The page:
Sitting on the train from Waterloo and just before arriving at Clapham Junction, an elongated billboard informs you that there is ‘An extra long bank holiday thanks to Her Majesty for everyone’.
In spite of this being an ad for Lastminute.com’s services, it does much to capture the mood ahead of the forthcoming event. All well and good, and you’d imagine therefore that a few stops down the line Kingston-upon-Thames would be awash with patriotic fervour, particularly in view of its regal name and antecedents.
Yet walking along the main pedestrianised shopping drag (aka Clarence Street), which does look as if it has seen better days and is in need of some kind of shot in the arm, the fashion retailers that have opted to celebrate the Diamond Jubilee are the exception rather than the norm. Even the cathedral-high Bentalls Centre has not really rolled out the bunting in any meaningful way. That said, there are a few retailers that have indulged in a spot of Union Jackery and Kingston is the better for it.
Without doubt, the biggest visual merchandising splash in town is that carried out by Bentalls department store, deep in the furthest recesses of the eponymous shopping centre. Unlike almost every other shop in the mall, Bentalls actually has a long street (or four-lane highway more accurately)-facing elevation and this has been used to good advantage.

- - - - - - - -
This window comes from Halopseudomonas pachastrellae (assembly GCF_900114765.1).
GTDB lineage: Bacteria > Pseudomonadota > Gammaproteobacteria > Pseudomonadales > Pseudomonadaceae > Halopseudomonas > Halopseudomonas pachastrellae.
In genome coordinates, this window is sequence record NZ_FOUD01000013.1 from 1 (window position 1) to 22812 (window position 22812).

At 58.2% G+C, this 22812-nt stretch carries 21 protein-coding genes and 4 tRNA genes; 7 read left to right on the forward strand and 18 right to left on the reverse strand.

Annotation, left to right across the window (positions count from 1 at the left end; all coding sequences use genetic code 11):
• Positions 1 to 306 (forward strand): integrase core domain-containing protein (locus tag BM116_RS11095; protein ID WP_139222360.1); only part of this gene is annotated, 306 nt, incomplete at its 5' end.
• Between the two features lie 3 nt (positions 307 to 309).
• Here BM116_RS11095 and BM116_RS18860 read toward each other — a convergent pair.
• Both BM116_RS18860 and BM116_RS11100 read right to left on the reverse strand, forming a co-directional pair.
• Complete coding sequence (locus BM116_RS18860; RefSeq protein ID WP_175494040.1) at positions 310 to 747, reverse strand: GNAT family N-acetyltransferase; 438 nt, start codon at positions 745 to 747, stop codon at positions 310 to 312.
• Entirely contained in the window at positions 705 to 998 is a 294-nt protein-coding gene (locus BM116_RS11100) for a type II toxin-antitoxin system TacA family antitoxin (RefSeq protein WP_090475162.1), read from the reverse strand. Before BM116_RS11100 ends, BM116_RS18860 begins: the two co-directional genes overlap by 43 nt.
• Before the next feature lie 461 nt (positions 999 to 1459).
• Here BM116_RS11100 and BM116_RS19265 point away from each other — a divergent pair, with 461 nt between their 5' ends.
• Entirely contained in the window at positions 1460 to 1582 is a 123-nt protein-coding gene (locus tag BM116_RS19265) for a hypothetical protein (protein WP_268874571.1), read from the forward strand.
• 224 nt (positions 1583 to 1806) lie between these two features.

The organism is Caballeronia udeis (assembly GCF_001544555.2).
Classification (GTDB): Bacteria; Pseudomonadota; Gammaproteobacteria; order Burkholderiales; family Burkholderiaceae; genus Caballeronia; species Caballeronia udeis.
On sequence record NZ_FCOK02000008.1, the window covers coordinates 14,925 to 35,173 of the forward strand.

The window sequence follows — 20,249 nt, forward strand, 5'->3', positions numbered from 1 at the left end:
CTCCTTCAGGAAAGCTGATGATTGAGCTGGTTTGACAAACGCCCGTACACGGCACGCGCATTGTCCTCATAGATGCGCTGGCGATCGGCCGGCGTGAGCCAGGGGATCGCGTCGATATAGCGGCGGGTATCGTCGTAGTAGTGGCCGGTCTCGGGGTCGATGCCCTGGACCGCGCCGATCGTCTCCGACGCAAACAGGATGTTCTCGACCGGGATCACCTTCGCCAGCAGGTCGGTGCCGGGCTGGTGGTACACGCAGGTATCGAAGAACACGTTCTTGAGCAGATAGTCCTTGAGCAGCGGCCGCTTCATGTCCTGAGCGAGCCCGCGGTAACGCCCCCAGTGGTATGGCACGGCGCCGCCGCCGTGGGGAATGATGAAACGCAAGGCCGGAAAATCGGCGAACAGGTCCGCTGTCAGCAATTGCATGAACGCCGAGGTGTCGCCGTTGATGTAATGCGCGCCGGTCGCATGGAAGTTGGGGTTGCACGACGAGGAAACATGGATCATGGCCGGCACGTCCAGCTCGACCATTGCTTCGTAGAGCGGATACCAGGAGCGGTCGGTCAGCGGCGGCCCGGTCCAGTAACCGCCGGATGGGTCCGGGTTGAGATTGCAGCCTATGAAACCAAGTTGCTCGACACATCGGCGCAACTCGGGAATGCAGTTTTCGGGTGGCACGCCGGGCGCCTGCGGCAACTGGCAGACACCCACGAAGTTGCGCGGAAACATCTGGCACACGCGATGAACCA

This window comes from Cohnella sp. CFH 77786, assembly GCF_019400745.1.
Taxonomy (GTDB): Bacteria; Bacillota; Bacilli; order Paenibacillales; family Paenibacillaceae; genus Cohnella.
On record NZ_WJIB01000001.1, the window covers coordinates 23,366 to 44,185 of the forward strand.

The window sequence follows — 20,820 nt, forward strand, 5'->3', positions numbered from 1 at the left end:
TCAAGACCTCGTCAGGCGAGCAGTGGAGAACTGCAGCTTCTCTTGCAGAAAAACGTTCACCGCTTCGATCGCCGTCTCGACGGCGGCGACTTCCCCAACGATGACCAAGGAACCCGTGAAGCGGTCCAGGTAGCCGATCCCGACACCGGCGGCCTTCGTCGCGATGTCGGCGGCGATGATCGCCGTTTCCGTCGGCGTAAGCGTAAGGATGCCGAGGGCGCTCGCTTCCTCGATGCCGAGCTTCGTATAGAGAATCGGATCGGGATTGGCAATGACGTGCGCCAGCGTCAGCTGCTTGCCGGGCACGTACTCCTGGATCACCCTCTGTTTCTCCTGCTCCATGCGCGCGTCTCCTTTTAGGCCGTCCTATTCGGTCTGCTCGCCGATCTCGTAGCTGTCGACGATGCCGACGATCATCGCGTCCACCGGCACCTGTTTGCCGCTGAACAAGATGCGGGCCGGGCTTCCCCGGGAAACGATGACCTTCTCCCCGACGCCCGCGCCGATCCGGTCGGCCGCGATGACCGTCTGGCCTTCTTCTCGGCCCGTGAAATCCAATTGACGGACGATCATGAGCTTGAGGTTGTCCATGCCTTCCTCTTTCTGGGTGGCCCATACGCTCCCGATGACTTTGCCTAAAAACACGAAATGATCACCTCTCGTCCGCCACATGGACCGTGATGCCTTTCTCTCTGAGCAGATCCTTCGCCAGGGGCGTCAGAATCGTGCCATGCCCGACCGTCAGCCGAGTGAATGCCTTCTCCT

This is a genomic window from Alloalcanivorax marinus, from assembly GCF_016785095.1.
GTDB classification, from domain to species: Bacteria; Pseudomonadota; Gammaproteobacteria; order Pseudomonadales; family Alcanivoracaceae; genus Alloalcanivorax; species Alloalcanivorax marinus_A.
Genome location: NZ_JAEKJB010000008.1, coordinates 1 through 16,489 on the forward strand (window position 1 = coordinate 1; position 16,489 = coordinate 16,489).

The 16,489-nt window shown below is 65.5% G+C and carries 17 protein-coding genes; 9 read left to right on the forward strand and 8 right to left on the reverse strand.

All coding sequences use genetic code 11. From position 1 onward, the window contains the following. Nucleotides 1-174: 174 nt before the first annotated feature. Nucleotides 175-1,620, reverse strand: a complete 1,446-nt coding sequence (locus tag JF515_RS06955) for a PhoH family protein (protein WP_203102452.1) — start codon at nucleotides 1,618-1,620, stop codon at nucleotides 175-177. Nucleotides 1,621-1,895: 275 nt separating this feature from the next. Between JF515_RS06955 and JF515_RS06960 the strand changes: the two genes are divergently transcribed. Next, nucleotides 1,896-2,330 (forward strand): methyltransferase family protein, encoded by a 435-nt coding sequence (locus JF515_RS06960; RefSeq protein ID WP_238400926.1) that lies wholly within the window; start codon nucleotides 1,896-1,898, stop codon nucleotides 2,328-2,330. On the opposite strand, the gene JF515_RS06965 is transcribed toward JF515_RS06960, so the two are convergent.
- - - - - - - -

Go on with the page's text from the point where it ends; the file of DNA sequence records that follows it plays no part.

The theme that has been chosen for the in-mall windows is a bucket and spade one under the legend ‘A Great British Holiday’. The street-facing windows are about rose-tinted British life (there’s even a Union Jack hot air balloon with the word Bentalls on it in one of them), apart from the one with an outsize illuminated flag.
There is more than an air of nostalgia about what’s been done, but the retailer has managed to incorporate contemporary fashion as part of this without any sense of disconnect.
In-store, there are a number of pause points that also play the royal heritage card, with white screens bearing black silhouette crowns and pictures of the monarch at various stages of her reign. These are subtler than the windows and set the regal mood, without overwhelming the fashion offer on the first floor.
It is a pity that the bulk of the windows in this somewhat Maginot Line-like store will only be seen by those arriving by car and heading for the car park, but this is the best Jubilee panorama in Kingston.
You’d expect one of the high street’s most established names to mark the Diamond Jubilee and Austin Reed does not disappoint. Like almost all of its rivals, strings of Union Jack pennants has been draped across the top of the window, but the underlying theme is a day at the races. Using a graphic that looks like an advert for a Le Touquet holiday from the 1930s, Austin Reed recreates the sense of a time when semi-formal dressing was more common than not. This also provides the opportunity to display garments that would be equally at home at the regatta or when peering through binoculars at the runners and riders.
There is nothing remarkable about all of this, but the window offers a sense of security with a scene that dates back to well before Queen Elizabeth II made it to the throne. Formalwear is an intrinsically conservative mode of dressing and the Austin Reed window chimes with this.